Let’s say that you’re developing a software in a monolithic approach and you need to create a new functionality. What you will probably do is to search or define a new “business identity” and from there create what you need. If you need to expose something, you will create appropriate APIs, and if you need something from somewhere else, you will just call that method on that class.
When you’re switching to microservices, or generally a distributed system, this could get a bit complicated because you will have bits of information everywhere and you will start to have complexity rising.
Let’s imagine that you have a main system and you want to create for now just a small microservice that is offloading from the main server a small task that is heavy on load.
Typical example of this, could be a PDF generation.
The most cost effective solution probably here could be creating the PDF generation “as a service” with an HTTP API (you have a bunch of choice for the protocol to use, you have REST, [g]RPC, GraphQL and many others).
If you’re using some server-less platform (like AWS Lambda), you may also have the SDK with method of communication already provided to you. In my experience, usually that is the most reliable method because it’s “optimized” by your vendor. Of course, if you’re not careful and you’re building your software entirely based on a 3rd party SDK and that changes, or you want to change vendor, this is usually a bad idea
You can think about this method as the traditional “service class” method, you’re delegating something to a class, and you are calling it.
This just happens over the network
- This is probably the simplest method that you can implement, it’s very junior-friendly and you will not have to explain and/or maintain complex architecture
- It’s probably the method with the less moving parts (since you’re not relying on a 3rd service for maintaining the documentation)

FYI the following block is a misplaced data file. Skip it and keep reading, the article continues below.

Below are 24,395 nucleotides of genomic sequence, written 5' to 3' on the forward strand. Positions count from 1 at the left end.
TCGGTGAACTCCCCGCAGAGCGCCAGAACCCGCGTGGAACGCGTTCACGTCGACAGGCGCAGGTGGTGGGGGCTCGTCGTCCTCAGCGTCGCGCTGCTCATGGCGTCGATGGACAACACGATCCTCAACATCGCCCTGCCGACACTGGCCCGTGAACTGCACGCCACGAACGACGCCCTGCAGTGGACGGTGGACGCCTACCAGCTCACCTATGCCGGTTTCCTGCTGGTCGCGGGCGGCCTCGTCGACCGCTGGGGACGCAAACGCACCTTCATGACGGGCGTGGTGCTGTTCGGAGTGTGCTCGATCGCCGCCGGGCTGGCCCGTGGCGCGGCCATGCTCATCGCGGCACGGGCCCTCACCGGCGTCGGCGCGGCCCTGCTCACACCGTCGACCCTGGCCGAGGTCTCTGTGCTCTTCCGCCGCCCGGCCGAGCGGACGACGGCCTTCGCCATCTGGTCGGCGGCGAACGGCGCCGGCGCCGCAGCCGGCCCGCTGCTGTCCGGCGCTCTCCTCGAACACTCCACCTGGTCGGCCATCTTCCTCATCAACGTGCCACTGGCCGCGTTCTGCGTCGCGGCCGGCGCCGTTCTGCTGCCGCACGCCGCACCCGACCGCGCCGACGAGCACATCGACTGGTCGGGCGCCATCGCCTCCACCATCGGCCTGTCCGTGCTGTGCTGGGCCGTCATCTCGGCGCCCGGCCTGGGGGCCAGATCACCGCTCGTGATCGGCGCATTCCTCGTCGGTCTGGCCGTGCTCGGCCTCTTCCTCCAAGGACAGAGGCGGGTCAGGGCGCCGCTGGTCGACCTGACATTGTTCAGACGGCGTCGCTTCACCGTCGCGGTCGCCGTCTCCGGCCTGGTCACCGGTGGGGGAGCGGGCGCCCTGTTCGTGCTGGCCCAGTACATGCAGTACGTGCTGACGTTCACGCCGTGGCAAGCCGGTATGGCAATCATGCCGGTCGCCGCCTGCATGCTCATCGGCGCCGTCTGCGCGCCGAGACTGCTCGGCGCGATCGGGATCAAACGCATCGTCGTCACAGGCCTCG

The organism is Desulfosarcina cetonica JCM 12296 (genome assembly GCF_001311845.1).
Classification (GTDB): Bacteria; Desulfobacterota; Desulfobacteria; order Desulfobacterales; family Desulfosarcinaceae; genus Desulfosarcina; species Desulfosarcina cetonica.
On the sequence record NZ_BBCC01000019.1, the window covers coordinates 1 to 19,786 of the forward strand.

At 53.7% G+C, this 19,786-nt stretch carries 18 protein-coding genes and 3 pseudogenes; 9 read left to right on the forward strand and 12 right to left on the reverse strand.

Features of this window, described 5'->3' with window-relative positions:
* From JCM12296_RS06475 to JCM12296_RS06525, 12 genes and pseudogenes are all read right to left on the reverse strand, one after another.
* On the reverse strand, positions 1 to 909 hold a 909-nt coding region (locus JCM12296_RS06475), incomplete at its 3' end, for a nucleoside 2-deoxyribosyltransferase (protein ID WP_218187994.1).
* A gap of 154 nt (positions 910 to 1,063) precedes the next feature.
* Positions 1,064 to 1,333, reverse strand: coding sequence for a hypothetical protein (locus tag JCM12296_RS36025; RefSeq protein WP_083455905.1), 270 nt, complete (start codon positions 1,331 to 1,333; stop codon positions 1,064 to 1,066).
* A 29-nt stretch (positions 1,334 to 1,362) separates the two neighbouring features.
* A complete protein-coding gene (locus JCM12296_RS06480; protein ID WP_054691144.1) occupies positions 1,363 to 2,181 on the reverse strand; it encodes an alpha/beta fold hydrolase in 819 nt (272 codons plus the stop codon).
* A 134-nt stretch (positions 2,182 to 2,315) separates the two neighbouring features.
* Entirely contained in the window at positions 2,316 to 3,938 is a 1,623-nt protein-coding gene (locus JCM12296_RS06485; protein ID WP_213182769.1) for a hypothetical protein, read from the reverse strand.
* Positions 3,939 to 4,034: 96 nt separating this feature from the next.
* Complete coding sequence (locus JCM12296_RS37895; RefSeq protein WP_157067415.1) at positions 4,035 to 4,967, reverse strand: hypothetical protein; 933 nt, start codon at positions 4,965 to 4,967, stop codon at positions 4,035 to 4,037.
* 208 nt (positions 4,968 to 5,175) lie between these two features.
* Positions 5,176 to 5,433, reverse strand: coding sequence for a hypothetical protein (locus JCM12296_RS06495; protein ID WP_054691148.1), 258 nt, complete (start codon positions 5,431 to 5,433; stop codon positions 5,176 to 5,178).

- It’s kinda easy to debug, you can associate a “request id” to the entirety of the request and you can see the whole flow of the request from your customer to the server that presented a problem
- You can implement synchronous call to that server and make the client wait for that request (useful in some cases like payment or image manipulation)
- You will need to maintain an API, with versioning
- You will have a strong coupling, since the caller will need to know the existence of the server and how to communicate with it.
- You will need to take into consideration network latency, downstream service being not ready or reliable and everything that comes with and external service, even if the service is internal
This is a huge class of possibilities, here I will just touch the basics and the pros/cons of this approach.
I will create more articles about multiple possibilities of implementing this ideology.
If you choose to approach this ideology, you will need to shift from the paradigm of A asking to B something, and maybe B to reply to a more inverse approach. If you have already worked with the observer pattern, this will be more natural.
Let’s take the old example of the invoice PDF generation.
In a traditional architecture you would have the main service creating the invoice and then asking a service to generate the PDF, when the PDF is created you will serve it in some way
In a message oriented architecture you have multiple players.
- A producer: a software that create something and “announce it” to the public